Rookie Season

hunters, lessons, advice

Figuring it all out as a new hunter.

Learning to hunt in Montana is among the most challenging of undertakings, and many a frustrated neophyte has abandoned the activity after the first season. As with most outdoor pursuits, there’s all the required gear, skills to develop, and knowledge of where to go. Unlike most outdoor pursuits, hunting also requires formal training and licensing, an understanding of animal behavior, and intimacy with deadly weapons. Sure, the occasional greenhorn knocks down an animal his first season, or even his first hunt. But that’s mostly luck—as the saying goes, even a blind squirrel finds a nut once in a while. And while experience is the best teacher, a little help goes a long way toward flattening the learning curve. Here’s an overview.

Hunter Education
The first step is meeting the prerequisite. A hunter’s-safety course is required for anyone born after January 1, 1985 (don’t ask us to explain this one—there are plenty of idiots over age 36). This can be done online, but if you’re new to hunting and especially if you’re new to firearms, taking a classroom course and/or field day is highly recommended. Safety in the field is paramount, for both yourself and other hunters.

Licensing & Tags
Next up is getting legal. While you can certainly use the FWP website, for your first season it’s best to visit an FWP office in person. Region 3’s is on S. 19th Ave., between College and Kagy. They’ll answer all your questions and get you set up with a basic license and a set of general tags—elk, deer, upland bird, waterfowl, etc. A few over-the-counter b-tags (antlerless) are available; again, ask the friendly FWP folks for advice. It’s also helpful to find an experienced hunter—maybe a neighbor or co-worker—and pick his or her brain. Buy the beer and take notes.

Where to Hunt
This is the most difficult part of the hunting process. There’s no shortcut here; start early, giving yourself plenty of time to navigate the labyrinthine regulations. Settle in at the kitchen table with a printed copy, a tablet or computer open to the digital regs, a Gazetteer or additional device with a mapping program, and a big glass of whiskey. Flip through the regs to the different hunting districts and cross-reference with both the FWP regional maps and the large-scale topo map to figure out what’s what and where’s where. Read carefully, drink slowly, and breathe; eventually things will start to make sense. Specific, seemingly random restrictions abound and perusing the fine print is imperative—for example, you can’t hunt muley bucks in the Bridgers without a special permit, but they’re fair game throughout most of the other mountain ranges around Bozeman. Again, doing this with an experienced friend or acquaintance will be well worth the bar tab.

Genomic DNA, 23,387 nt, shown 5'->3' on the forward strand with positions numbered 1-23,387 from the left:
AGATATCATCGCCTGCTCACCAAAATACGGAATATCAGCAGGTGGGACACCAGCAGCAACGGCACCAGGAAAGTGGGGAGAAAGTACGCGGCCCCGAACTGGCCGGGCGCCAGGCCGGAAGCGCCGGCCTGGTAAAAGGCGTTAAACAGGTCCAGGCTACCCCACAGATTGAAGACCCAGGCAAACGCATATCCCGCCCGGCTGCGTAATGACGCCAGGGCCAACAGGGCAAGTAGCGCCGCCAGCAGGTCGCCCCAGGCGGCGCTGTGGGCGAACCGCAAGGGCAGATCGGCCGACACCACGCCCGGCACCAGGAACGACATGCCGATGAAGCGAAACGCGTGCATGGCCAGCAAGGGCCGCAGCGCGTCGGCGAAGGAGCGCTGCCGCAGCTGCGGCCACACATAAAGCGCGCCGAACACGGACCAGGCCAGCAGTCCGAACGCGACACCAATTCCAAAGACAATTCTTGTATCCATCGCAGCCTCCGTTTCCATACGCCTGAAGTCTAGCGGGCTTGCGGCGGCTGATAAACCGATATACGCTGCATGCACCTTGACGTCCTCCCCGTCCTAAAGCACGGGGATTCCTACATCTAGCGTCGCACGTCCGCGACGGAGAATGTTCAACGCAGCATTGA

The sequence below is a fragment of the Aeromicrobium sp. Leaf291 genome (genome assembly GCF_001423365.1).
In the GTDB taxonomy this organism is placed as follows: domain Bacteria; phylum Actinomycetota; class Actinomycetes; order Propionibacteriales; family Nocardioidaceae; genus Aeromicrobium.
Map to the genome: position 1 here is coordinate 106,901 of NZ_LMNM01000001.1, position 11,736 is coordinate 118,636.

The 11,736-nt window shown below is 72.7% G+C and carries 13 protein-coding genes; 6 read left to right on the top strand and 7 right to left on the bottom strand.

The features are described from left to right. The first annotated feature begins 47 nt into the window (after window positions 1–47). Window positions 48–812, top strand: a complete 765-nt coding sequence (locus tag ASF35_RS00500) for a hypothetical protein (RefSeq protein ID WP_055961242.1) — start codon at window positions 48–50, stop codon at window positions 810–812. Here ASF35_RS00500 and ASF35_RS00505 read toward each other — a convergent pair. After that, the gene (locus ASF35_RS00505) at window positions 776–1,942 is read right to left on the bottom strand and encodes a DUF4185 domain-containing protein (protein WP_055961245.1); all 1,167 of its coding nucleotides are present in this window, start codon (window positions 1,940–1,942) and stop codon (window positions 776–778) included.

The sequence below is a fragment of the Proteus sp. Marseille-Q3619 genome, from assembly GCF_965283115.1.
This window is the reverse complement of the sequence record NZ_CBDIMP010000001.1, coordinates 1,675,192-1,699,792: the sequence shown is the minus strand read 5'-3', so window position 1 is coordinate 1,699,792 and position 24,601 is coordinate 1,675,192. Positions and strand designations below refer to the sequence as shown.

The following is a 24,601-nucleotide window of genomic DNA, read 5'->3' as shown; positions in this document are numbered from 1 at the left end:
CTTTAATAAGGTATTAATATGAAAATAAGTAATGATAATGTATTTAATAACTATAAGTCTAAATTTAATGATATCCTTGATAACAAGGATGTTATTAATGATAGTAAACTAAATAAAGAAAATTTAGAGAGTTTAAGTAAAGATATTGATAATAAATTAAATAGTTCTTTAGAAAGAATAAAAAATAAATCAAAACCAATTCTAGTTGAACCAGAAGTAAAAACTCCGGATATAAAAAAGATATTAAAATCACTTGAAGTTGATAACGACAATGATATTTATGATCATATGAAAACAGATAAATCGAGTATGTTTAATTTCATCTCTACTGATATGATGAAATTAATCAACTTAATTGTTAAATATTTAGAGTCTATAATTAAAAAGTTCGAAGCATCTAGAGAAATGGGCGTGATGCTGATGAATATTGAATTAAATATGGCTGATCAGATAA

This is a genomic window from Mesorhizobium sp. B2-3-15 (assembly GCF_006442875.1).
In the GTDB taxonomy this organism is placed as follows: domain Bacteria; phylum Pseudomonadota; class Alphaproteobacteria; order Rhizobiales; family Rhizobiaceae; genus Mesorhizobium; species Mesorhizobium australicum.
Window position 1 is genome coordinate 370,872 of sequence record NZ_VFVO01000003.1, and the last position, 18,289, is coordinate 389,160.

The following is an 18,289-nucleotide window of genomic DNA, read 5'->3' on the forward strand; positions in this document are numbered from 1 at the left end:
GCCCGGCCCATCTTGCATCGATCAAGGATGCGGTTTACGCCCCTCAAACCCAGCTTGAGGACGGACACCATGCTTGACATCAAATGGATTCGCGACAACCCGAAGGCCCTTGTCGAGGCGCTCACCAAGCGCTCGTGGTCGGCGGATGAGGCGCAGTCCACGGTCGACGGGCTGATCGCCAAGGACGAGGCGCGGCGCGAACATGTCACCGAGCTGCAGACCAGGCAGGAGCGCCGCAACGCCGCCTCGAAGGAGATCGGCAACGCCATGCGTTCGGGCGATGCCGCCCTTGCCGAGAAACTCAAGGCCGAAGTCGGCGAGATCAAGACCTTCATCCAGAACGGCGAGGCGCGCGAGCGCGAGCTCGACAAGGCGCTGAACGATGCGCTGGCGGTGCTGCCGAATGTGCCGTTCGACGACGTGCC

Private Land
Somewhat less abstruse is the rundown on private landowners that allow public hunting. Pick up a hard copy of the Block Management Area (BMA) descriptions at the FWP office; it comes with large fold-out maps. Around Region 3, reservations are often required, and many BMAs require advance permission (as opposed to the sign-yourself-in variety common in other parts of the state). Cross-reference with the regs and plan a few hunts; while BMAs generally get pounded, they can be productive, especially when hunting pressure in the national forest pushes animals onto private land.

Public Land
This is where the magic happens. No permission needed. No rules beyond the regs. Pick a spot, shoulder your pack, and start walking. Explore. Discover. Learn. In every direction from Bozeman are timbered mountainsides home to deer, elk, and upland birds. Wander the woods and learn their ways. At first you’ll move too fast and see next to nothing. Eventually you’ll slow down and the forest will come to life. Finally, you’ll do it right and luck will be on your side. A whitetail will step out from behind a tree, or a blue grouse will lift off the ground. You’ll raise your gun and squeeze the trigger. The animal will fall. Later, as you bite into that tender, delicious meat, you’ll smile, re-live the hunt in your mind, and start planning the next one.